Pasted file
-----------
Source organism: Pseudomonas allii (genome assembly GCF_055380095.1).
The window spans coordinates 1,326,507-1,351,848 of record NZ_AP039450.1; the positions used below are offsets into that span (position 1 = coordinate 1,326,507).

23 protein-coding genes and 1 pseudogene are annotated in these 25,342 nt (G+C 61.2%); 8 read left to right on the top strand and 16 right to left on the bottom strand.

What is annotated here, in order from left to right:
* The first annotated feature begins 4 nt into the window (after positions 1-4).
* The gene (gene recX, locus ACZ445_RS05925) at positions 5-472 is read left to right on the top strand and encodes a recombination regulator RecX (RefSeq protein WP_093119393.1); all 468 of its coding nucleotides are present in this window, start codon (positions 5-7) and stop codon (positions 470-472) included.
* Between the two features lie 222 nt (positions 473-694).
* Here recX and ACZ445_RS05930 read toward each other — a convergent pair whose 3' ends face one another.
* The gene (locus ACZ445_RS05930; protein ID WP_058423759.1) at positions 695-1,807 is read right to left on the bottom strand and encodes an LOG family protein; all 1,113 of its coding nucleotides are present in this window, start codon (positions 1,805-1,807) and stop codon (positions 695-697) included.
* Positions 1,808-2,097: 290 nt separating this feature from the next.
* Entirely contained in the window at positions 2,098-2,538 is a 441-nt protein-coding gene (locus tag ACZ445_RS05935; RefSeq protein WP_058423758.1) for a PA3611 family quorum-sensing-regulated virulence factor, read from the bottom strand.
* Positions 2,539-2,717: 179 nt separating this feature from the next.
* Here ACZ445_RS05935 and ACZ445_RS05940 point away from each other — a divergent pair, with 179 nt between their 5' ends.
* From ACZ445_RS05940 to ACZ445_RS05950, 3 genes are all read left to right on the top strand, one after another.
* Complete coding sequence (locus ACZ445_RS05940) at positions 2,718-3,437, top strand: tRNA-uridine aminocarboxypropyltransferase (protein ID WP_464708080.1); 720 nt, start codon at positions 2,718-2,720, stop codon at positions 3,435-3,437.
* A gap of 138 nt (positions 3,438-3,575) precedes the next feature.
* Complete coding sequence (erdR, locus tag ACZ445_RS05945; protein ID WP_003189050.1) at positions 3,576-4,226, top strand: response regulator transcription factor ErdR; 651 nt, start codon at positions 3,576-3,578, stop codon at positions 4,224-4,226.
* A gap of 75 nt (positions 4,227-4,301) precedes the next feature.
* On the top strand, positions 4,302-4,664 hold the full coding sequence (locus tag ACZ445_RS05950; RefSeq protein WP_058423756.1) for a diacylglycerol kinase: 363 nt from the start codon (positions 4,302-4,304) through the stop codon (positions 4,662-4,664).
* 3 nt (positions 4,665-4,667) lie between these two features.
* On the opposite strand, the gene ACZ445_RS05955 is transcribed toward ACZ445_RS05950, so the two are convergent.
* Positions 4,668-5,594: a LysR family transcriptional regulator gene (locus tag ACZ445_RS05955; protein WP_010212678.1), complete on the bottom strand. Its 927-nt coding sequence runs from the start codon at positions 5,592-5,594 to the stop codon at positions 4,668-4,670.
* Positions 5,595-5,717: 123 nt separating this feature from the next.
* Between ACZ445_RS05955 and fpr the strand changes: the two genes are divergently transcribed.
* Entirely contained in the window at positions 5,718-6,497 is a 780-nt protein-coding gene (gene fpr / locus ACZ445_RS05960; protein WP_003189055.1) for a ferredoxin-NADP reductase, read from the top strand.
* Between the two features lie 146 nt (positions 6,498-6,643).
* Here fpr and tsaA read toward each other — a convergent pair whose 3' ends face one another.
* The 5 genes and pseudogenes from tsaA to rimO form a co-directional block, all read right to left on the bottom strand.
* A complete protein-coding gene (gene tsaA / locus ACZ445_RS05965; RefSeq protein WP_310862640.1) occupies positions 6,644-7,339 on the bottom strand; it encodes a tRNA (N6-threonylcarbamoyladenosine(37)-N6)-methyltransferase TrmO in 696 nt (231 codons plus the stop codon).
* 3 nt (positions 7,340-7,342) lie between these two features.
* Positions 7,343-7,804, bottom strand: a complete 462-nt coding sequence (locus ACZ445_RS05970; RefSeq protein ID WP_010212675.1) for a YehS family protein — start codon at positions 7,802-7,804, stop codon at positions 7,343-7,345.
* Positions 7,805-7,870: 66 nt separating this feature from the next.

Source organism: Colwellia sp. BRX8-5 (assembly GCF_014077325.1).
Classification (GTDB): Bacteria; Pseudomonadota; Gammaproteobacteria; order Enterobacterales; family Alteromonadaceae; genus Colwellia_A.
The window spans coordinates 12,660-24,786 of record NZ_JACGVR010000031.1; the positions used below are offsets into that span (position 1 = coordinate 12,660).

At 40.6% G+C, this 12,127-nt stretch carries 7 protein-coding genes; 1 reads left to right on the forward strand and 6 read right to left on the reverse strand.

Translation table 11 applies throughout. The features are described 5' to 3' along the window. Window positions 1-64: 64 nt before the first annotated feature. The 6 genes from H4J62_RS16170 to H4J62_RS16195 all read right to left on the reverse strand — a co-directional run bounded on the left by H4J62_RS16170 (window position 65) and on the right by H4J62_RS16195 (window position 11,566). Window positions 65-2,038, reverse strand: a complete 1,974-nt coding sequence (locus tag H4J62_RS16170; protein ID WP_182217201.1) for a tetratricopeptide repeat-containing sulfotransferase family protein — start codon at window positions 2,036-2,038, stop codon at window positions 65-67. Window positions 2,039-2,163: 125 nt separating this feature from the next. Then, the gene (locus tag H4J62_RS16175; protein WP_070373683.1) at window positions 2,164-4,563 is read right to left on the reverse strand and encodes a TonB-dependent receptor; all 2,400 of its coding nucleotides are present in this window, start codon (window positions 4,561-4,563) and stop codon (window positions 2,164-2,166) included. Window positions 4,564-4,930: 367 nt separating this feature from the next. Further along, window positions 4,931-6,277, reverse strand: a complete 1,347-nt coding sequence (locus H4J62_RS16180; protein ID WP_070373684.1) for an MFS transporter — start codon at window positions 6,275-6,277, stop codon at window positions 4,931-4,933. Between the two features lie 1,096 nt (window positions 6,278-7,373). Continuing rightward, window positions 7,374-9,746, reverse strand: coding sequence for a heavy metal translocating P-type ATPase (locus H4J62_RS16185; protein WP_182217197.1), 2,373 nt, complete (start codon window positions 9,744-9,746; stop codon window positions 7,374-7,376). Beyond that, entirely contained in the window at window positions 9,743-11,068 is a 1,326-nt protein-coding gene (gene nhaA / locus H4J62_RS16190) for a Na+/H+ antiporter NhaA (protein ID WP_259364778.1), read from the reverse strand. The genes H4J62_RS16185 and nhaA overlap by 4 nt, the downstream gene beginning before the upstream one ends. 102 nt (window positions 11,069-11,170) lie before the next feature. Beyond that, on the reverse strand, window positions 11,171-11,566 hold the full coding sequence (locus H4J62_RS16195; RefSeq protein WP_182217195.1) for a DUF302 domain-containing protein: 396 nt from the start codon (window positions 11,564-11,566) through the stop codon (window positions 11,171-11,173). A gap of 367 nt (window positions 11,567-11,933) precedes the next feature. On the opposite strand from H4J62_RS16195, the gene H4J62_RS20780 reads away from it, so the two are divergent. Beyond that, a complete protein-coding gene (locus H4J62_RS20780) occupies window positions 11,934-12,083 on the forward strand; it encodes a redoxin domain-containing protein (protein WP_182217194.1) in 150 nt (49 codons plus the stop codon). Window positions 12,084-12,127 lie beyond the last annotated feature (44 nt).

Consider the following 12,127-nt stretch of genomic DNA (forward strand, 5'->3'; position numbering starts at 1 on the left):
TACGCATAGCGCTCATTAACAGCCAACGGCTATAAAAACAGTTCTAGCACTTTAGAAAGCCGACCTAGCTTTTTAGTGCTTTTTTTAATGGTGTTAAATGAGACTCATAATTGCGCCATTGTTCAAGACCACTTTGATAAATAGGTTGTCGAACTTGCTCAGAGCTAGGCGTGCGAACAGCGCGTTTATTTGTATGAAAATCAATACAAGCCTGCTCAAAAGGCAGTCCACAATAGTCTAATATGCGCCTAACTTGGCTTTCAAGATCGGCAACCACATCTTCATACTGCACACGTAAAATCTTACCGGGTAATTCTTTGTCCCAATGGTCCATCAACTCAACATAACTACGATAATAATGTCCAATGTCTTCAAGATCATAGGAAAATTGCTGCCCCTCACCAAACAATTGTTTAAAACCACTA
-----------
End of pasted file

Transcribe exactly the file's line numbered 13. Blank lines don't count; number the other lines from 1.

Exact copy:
* Here ACZ445_RS05935 and ACZ445_RS05940 point away from each other — a divergent pair, with 179 nt between their 5' ends.